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What can I do if I don't sleep well?

Insomnia: The risks of poor sleep

Spending a sleepless night is not pleasant, but it should not be a cause for concern either. When these incidents are repeated frequently, that is when we should consider that there is some important reason and go to a specialist to make an appropriate diagnosis. However, there are many people who, before going to these specialists, look for a solution in the many products that do not require a medical prescription and that promise to solve these disorders. To what extent are these products safe and effective?

Little evidence on medicinal plants

Insomnia is one of the most common problems related to sleep and there are many products derived from natural plants that claim to be able to help in the management of this disorder. In this case, they are used to cause relaxation and attenuate excessive nervous excitement. Unlike many chemically synthesized sleeping pills, sedative and tranquilizing medicinal plants are capable of inducing natural sleep, without causing residual drowsiness the next morning and without the risk of creating dependency.

The most used in herbal medicine are hops, passionflower, valerian and California poppy, although experts point out the lack of studies that demonstrate their effectiveness. “Today we do not have enough evidence to say whether these natural remedies can really benefit patients with sleep disorders,” comments Óscar Sans, medical director of the Sleep Unit at the Sanitas CIMA Hospital in Barcelona, ​​in Spain, a opinion with which Álex Iranzo, head of the Sleep Unit at the Clinical Hospital also in Barcelona, ​​agrees: “The vast majority of these products are not supported by scientific studies that show that they can improve sleep disorders. Only in the case of melatonin do we find some evidence.”

For Odile Romero, coordinator of the Sleep Unit at the Quirónsalud Barcelona Hospital, one of the problems with these products derived from plants is the lack of research that rigorously establishes their properties. “It is true that valerian has an anxiolytic profile, but the exact rigor of the valerian compound would have to be known. Because a purer one is not the same as a less pure one, nor is an infusion the same as a pill, nor does the leaf have the same properties as the root.”

Even so, and despite the lack of evidence, experts do not take a position against these products either. “The advantage they have over other more pharmacological substances is that the sleep they produce is more physiological. Because benzodiazepines make people more chronic and create more dependence and these types of substances are less, in quotes, harmful,” explains Romero.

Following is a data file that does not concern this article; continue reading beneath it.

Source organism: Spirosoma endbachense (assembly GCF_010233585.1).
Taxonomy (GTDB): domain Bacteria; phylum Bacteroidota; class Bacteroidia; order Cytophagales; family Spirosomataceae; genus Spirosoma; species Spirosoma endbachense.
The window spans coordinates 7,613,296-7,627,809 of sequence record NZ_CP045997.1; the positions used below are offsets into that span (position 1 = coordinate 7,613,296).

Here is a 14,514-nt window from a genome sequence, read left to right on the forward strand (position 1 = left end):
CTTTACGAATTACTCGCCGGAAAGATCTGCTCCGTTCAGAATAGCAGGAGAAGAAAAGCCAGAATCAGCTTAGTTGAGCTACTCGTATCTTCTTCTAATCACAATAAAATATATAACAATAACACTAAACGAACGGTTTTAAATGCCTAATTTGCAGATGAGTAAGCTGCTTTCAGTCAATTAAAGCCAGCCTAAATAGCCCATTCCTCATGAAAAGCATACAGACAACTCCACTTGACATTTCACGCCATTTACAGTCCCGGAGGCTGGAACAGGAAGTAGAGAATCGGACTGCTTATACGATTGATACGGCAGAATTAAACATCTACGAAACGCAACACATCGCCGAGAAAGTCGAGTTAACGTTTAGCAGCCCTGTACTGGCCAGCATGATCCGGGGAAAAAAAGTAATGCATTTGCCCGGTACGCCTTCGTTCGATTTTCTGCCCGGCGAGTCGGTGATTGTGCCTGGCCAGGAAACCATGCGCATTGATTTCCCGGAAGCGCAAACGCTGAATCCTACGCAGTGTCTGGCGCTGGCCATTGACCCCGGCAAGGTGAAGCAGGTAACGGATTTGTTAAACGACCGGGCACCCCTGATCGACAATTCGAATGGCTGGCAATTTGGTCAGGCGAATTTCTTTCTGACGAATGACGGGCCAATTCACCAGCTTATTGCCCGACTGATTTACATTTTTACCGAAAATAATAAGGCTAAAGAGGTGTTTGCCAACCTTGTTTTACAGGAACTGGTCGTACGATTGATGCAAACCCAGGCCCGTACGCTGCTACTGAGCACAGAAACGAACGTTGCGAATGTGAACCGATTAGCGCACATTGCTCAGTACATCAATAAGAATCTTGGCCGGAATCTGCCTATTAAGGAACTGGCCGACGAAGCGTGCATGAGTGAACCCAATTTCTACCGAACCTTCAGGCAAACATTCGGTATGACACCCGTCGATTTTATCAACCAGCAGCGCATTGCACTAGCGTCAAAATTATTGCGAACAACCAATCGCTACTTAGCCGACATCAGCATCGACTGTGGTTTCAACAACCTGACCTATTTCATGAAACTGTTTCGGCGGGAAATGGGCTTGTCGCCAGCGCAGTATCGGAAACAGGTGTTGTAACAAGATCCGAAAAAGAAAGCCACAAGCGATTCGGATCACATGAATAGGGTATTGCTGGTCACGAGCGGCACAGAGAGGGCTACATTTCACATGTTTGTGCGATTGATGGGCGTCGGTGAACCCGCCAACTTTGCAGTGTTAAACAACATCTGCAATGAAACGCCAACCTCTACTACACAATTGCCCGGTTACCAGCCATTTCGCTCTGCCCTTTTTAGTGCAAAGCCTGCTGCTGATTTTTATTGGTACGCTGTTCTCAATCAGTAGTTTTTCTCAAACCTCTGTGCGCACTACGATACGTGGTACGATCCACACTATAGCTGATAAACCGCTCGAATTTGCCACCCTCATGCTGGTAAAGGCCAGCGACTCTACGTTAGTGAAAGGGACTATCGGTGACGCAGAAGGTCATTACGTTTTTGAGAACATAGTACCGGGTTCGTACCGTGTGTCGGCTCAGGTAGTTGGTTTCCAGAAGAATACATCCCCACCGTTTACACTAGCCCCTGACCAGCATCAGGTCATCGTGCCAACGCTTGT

Melatonin and its effectiveness

A second group of over-the-counter products used for the treatment of sleep disorders is melatonin derivatives. It is a hormone present in the body that affects sleep. The production and release of melatonin in the brain is related to the time of day: it increases when it is dark and decreases when it is light.

As people age, the levels of melatonin that the body naturally produces decrease. “That is why, starting at age 55, taking melatonin supplements helps better regulate the circadian system and promotes sleep, improving the synchronization of rhythms and achieving more physiological sleep,” explains Odile Romero.

“There is debate among specialists as to whether these products should actually be treated as drugs, since they act on the nervous system. But the truth is that it is useful in certain cases," explains Óscar Sans, who adds that there is research to see if some of these products based on melatonin or tryptophan (an amino acid that intervenes in mood and melatonin levels) so that we sleep better) can improve in certain populations. “It is clear that in problems such as jet lag or circadian disorders, the administration of melatonin is an effective remedy that works. There is not very rigorous evidence either, but there are more studies that support its use” points out Alex Iranzo.

Do these products pose any danger?

Many of the patients who go to sleep unit experts do so after having tried, without luck, most of these products without a medical prescription. In some cases they may work at first, but if there is a significant underlying disorder it is very normal that after a while they stop working. “These are momentary improvements. Most people tend to try these products, but they don't quite work. In our unit we are not in favor of starting with them and we prefer to first do cognitive-behavioral therapy, offering a series of tips so that the patient feels better” explains Óscar Sans.

“Most of these products, with the exception of melatonin, are of little help. Many patients try them to see if they can solve their problem and only if the problem persists do they go to talk to the experts,” adds Odile Romero.

What experts agree on is that currently sleep disorders are still not given the importance they really have. “We see that there is a lot of awareness about aspects such as diet or physical exercise, but people are not aware of the health problems that sleep disorders can cause and they are still not consulted as frequently as they should be,” concludes Óscar Sans.


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